I'm often asked by people who are just getting interested in economics what they should read. There is no shortage of good 'pop economics' books to recommend to them: Freakonomics is the most famous and The Armchair Economist is enjoyably contrarian, but for my money The Undercover Economist is the most interesting. But none of these teach you the sort of economics you'd learn if you studied economics at a university. And that's where Anthony J Evans's Markets for Managers comes in. It's aimed at 'managers', by which Evans means people who make strategic decisions for their firm, and makes the case that managers who understand the principles of economics will have an advantage over their rivals. But in explaining those principles Evans inadvertently gives an introduction to anyone who wants to learn about them.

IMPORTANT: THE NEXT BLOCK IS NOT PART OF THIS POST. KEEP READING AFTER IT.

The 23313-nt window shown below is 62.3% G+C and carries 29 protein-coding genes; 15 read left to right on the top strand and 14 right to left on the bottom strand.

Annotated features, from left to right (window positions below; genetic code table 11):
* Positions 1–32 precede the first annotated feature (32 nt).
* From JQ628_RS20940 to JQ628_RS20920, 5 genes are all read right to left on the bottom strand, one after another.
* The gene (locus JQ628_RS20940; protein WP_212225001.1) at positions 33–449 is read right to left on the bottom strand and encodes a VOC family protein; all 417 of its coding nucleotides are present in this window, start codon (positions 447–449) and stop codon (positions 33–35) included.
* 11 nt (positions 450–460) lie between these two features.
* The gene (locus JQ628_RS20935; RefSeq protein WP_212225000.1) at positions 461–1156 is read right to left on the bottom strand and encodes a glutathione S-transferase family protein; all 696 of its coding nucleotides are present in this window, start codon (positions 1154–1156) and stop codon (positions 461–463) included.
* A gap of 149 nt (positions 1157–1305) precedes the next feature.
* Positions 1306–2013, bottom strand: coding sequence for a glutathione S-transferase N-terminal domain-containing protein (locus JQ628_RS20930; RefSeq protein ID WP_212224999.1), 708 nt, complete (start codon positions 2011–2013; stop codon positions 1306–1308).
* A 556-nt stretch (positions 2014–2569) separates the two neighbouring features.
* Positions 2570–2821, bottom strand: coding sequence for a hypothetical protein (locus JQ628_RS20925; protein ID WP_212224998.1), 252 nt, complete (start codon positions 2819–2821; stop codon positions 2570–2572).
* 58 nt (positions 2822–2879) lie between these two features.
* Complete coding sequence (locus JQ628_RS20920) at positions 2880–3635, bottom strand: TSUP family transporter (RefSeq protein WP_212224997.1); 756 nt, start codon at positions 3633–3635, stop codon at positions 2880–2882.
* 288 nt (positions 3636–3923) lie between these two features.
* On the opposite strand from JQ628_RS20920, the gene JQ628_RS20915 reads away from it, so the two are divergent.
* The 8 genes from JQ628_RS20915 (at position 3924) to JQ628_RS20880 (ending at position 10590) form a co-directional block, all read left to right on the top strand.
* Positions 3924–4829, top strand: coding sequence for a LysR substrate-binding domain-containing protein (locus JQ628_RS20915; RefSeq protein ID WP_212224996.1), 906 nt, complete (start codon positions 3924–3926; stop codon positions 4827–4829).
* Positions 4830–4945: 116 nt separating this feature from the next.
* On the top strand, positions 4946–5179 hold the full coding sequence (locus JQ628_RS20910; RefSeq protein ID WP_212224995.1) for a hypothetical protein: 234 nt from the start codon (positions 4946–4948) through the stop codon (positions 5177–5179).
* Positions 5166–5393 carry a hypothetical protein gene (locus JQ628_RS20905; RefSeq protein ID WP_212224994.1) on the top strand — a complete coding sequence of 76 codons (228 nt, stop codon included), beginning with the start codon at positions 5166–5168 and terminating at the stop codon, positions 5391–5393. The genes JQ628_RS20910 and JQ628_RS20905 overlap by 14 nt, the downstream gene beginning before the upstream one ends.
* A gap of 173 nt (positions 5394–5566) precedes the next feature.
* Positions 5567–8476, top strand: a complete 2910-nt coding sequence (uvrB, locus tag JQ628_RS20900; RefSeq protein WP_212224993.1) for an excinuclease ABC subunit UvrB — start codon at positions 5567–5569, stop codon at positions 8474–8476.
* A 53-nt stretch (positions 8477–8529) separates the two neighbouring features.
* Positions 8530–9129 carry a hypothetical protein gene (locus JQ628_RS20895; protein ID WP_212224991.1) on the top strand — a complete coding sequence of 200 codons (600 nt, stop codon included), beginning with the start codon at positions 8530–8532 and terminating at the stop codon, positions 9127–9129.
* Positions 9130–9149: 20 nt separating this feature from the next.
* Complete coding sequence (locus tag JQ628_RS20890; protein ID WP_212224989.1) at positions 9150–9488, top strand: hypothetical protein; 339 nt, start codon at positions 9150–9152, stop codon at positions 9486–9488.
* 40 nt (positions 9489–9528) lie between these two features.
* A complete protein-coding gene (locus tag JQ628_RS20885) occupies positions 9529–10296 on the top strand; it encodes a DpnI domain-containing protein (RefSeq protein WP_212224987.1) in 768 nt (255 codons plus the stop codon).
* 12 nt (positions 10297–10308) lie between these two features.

The 'applied economics' method that Evans uses is extremely readable. If, like me, you prefer to learn by applying abstract ideas to reality, Evans's approach is ideal. And for British audiences there is something quite nice about reading examples applied to Fernando Torres rather than basketball players I've never heard of. What's most impressive about the book is that Evans even covers the drier parts of economics, like international trade and macroeconomic policy, that the 'pop economics' books don't bother with.
Evans is a Senior Fellow of the ASI and can claim to be one of the UK's only "Austrian school" economists, and these perspectives do shine through, though not to the detriment of the economics being discussed. What he's done with Markets for Managers is to give a clear, interesting and comprehensive primer in economics as it's taught in the classroom. No doubt many managers would benefit from reading it but even more so I find myself recommending it to university students who are not studying economics. For historians and political science students especially, the boot-camp in economics it gives might well give a surprising new way of understanding their own fields.